Another drought is likely to increase the prices of maize meal and other staple products in the country to previously unknown heights. Even though Namibia would be able to source grains from open markets to complement the expected low harvest of about 45 000 tonnes, the prices are set to be high, because of high exchange rates and this could have a negative effect on retail prices for consumers.
“The Namibian dollar devalued against the US dollar from N$11.50 in January 2015 to current levels of N$12.75 to the US dollar. This alone would already have had a big effect on basic food prices, as they are all U.S. dollar-based traded internationally,” says the CEO of Namib Mills, Feedmaster and the Namibia Poultry Industry, Ian Collard, in an interview with New Era.
“Availability, albeit from far abroad, will not be a problem. Logistics, milling and distribution can be handled by the local milling industry, as they have the necessary skills and capacity to handle these volumes, as this was already done during the drought of 2013,” he notes.
“Origin of white maize can be from South Africa, Zambia (with a surplus of 640 000 tonnes earmarked for exports) and North America. The total maize harvest of the world is very near to 970 million tonnes of which 70 million tonnes are white maize,” he said.
The milling industry does have the capabilities and capacity to facilitate the milling and supply of milled cereals to people in dire straits. This will only mean more of the same for the milling industry. The negative effect mainly will be the access to basic food for people affected by the drought.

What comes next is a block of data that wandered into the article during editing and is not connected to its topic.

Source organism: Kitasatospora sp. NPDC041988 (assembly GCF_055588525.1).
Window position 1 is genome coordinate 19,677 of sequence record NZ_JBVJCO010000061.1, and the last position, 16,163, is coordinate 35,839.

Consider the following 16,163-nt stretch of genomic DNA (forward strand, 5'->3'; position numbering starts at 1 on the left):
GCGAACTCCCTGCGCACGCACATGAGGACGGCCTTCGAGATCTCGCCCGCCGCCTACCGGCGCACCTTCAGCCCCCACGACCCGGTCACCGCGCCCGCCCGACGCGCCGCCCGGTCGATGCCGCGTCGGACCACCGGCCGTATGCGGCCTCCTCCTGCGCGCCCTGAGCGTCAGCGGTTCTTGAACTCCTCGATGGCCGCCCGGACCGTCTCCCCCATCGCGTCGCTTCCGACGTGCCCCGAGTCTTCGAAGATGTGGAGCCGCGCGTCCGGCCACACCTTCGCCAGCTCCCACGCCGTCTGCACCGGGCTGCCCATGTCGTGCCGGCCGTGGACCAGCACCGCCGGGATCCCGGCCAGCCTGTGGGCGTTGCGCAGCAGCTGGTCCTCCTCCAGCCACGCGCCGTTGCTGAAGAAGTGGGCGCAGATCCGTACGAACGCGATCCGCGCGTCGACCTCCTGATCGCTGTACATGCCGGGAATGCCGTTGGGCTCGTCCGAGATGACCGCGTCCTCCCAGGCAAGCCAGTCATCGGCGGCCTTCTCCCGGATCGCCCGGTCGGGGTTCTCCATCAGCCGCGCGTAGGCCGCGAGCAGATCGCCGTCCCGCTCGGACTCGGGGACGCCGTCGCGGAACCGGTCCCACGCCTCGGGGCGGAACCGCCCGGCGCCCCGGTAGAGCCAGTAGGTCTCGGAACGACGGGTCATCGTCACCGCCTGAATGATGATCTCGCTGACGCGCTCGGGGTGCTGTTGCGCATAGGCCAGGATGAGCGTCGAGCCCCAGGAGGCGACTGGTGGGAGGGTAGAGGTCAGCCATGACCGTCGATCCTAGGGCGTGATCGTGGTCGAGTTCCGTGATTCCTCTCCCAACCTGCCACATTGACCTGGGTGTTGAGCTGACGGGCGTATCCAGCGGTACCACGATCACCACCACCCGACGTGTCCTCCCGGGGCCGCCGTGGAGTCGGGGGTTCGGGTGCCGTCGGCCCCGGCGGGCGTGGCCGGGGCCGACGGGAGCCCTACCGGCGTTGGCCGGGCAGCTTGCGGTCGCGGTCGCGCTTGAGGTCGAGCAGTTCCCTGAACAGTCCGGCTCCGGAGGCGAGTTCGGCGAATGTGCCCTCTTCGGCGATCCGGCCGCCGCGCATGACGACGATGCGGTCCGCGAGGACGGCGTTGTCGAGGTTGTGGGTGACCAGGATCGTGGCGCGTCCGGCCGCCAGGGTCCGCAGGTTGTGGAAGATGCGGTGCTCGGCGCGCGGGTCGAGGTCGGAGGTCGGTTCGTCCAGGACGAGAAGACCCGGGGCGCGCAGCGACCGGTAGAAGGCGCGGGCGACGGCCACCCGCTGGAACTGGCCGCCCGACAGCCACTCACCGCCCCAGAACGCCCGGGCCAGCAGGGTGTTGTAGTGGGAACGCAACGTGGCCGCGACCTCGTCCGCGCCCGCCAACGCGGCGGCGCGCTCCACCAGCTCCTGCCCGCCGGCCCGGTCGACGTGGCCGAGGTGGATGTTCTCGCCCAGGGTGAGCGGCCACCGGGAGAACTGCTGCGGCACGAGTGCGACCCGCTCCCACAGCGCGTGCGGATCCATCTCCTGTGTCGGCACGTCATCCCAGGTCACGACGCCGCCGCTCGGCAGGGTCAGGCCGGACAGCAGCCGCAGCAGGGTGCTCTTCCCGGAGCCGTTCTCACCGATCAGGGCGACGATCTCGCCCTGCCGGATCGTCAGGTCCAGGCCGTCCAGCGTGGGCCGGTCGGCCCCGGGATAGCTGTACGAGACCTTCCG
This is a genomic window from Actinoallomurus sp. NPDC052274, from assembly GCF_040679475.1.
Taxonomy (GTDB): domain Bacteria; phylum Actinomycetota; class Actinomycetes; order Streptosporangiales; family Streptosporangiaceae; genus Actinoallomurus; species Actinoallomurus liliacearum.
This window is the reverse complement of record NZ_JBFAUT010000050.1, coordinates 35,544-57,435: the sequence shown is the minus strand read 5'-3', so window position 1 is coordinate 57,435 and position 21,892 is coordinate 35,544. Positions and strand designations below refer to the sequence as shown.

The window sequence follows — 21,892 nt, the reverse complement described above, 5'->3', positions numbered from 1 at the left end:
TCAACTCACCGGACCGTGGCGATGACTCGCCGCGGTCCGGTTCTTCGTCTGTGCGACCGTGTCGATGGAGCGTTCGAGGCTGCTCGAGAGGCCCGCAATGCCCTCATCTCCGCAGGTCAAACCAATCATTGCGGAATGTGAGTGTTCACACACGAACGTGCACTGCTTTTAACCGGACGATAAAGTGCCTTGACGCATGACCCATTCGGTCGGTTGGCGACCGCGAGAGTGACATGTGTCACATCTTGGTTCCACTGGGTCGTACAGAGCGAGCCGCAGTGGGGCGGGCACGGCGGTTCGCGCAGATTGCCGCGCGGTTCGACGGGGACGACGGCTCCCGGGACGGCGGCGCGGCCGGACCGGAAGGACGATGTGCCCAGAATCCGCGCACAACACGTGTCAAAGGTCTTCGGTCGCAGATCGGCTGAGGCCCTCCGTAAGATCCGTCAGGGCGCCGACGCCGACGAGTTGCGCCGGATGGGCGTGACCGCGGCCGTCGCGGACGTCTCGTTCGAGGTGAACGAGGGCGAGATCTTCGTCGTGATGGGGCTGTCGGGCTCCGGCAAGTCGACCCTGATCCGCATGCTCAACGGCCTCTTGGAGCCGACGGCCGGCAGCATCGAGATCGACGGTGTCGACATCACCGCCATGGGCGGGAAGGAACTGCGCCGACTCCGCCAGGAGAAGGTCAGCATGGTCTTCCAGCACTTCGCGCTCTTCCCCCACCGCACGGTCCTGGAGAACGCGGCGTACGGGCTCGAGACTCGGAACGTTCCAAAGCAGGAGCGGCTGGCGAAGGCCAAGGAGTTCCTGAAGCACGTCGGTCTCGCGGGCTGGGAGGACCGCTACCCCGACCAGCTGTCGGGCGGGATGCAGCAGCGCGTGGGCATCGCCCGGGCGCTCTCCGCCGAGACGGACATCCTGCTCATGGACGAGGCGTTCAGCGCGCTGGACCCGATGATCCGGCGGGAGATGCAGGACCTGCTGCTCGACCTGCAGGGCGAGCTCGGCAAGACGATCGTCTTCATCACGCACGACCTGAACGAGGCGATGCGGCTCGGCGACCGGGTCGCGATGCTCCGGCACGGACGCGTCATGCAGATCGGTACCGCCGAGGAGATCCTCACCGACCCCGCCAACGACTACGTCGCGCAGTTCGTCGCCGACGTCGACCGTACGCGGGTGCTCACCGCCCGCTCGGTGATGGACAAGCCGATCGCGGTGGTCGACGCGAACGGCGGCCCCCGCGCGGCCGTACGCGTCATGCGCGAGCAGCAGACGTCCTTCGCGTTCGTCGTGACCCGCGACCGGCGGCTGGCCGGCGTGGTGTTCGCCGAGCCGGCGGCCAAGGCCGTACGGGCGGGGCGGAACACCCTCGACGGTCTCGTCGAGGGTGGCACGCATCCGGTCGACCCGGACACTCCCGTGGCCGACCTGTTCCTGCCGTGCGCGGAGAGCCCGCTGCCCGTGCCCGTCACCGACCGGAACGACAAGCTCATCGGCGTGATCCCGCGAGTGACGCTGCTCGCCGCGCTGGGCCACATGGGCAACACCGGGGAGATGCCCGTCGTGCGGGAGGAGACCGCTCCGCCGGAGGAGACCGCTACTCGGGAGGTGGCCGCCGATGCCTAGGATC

In a normal year most subsistence farmers would produce their own food, mainly in the form of mahangu. In a dry year this is not possible, which leads to the problem that such farmers are deprived of access to their mahangu due to the lack of rain. They furthermore do not have funds to substitute their food, mostly maize meal, as they do not have the funds to purchase substitute products.
Although the total deficit of some 210 000 tonnes of cereals for this harvesting year, compared to the consumption of Namibia seems quite high, Namibia is running a deficit on cereals every year, as we are net importers of maize and wheat and to a lesser extent also mahangu.
“The drought only means, that we as a country will have to import more of these products in order to supply in the needs of the population. We will still be net importers of these cereals for quite some time,” he said.
“We have to take into consideration that the whole region was negatively affected by this year’s drought, also South Africa. This had driven up prices of white maize previously trading on export-parity levels to import-parity levels. This difference equates to about N$1000 per tonne of maize more expensive than prior to the drought.”
“This happened during the months of January and February 2015 when price increases of up to 17 percent were announced, after a drought became apparent. Although South Africa experienced a drought this year, they still harvested nearly 11 million tonnes of maize (white and yellow), of which at least 6.5 million will be white maize.
“The lower harvest resulted in the movement from export to import-parity prices. Availability of the volumes needed by Namibia was however never at risk, as we only need about 2 percent of their white maize harvest in order to satisfy our needs,” Collard explained.
He says supply of wheat is currently not an issue, as Russia and the former Soviet Union states are coming on stream with wheat production. “This led to recent price reductions of wheat flour in Namibia. We, however, must warn against possible price increases again on wheat flour based solely on exchange rate fluctuations, should it remain this weak or even deteriorate further.”
“Namibia only produces a small percentage of its wheat requirements, mainly due to the fact that it is a winter crop and Namibia only receives rain in the summer, thus it can only be produced under irrigation. This limits the volumes substantially.”